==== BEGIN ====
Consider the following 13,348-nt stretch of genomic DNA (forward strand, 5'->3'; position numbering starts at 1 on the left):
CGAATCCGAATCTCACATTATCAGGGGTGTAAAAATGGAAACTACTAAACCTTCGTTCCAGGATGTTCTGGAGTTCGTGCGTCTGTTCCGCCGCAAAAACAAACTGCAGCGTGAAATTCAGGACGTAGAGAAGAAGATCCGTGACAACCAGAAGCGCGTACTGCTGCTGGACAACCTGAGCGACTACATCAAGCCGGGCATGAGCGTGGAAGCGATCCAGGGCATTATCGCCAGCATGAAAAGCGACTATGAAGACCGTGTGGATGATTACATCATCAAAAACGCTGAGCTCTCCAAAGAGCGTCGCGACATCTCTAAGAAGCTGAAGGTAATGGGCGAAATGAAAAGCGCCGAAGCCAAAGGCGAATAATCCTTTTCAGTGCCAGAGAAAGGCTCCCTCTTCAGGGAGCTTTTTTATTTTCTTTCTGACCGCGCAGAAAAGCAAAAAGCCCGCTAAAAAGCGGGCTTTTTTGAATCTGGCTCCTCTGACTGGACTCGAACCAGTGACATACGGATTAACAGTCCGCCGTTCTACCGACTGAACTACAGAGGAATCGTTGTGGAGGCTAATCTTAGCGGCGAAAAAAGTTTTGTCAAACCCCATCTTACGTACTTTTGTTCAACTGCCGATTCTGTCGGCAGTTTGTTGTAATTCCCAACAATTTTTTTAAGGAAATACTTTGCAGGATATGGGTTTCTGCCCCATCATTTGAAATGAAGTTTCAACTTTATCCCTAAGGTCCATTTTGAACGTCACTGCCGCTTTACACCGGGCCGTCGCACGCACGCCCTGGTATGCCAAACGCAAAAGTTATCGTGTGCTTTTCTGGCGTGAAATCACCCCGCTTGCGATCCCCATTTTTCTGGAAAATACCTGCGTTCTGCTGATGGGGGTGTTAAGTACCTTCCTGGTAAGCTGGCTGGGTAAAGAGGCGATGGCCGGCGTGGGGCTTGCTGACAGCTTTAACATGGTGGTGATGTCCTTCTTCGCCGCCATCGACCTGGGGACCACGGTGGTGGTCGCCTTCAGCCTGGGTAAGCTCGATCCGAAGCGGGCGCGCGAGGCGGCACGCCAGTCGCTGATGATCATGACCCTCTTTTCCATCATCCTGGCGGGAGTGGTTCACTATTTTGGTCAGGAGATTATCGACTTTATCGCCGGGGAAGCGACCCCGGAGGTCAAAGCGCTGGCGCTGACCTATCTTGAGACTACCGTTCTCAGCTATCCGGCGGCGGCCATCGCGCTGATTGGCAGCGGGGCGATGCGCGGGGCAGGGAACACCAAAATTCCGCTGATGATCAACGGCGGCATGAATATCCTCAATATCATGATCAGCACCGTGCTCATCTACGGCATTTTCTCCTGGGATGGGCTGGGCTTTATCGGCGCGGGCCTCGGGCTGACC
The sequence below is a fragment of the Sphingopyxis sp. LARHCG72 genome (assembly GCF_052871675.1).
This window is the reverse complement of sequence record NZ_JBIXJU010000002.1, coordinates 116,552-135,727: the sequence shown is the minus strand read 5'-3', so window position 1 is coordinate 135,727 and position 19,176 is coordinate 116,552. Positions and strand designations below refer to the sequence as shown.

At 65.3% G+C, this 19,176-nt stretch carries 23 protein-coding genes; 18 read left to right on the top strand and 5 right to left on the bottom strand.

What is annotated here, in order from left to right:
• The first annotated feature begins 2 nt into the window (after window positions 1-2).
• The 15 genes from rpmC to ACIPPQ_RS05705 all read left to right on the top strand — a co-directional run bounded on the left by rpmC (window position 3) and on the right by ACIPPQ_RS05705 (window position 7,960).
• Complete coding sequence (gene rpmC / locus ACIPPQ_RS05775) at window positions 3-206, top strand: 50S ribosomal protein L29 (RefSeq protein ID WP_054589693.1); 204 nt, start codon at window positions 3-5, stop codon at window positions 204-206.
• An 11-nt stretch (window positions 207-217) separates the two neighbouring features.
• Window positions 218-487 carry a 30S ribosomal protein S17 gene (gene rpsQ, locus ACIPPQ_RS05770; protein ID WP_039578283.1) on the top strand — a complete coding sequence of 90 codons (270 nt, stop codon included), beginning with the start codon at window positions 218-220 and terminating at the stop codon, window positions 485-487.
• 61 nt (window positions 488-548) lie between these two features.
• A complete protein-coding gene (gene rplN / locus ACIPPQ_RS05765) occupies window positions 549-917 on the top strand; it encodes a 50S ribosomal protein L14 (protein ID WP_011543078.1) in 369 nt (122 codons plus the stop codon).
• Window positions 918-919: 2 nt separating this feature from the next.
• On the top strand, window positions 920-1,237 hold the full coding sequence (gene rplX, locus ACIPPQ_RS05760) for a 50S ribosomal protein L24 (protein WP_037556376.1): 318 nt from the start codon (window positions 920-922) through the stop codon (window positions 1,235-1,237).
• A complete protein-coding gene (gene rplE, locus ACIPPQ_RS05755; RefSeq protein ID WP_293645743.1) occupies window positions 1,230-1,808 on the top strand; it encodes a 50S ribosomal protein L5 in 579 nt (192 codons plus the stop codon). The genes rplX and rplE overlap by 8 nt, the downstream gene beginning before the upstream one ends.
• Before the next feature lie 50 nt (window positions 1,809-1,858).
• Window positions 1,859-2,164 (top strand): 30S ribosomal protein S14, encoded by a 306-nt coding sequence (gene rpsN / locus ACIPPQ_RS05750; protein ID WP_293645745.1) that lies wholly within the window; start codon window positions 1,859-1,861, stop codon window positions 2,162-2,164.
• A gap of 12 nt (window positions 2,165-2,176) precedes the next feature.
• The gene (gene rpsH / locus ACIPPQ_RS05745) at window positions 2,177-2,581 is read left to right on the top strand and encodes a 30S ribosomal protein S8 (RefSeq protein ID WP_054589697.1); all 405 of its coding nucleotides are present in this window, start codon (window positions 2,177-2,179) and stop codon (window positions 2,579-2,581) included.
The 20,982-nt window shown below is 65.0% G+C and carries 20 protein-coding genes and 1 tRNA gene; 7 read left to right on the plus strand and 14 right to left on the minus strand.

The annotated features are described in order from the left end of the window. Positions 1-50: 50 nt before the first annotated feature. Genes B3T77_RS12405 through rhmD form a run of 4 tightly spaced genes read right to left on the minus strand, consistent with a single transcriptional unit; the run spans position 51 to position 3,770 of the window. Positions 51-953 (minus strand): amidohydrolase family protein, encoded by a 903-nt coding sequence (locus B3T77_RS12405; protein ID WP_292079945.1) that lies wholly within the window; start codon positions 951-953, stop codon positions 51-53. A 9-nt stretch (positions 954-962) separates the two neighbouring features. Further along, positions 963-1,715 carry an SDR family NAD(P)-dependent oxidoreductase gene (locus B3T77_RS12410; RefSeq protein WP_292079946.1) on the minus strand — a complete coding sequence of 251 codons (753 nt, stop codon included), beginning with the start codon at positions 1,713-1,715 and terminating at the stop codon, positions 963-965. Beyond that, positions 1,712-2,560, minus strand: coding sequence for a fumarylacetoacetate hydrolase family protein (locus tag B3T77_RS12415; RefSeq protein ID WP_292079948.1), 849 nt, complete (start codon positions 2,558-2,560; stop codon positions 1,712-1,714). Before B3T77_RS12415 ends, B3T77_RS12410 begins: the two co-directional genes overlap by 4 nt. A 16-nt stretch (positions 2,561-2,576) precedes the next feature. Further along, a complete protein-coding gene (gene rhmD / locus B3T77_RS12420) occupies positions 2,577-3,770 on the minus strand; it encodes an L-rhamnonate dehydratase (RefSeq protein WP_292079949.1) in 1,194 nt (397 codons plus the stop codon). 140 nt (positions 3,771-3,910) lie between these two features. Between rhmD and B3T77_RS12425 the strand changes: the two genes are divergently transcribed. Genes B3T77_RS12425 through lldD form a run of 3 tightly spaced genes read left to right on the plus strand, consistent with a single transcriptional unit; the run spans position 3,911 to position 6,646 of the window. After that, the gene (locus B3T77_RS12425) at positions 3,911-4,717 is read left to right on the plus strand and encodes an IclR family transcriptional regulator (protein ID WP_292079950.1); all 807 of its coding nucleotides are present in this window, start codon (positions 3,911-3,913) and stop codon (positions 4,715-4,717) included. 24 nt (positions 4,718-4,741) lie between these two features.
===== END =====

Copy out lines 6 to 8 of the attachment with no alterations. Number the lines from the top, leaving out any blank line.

What is annotated here, in order from left to right:
• The first annotated feature begins 2 nt into the window (after window positions 1-2).
• The 15 genes from rpmC to ACIPPQ_RS05705 all read left to right on the top strand — a co-directional run bounded on the left by rpmC (window position 3) and on the right by ACIPPQ_RS05705 (window position 7,960).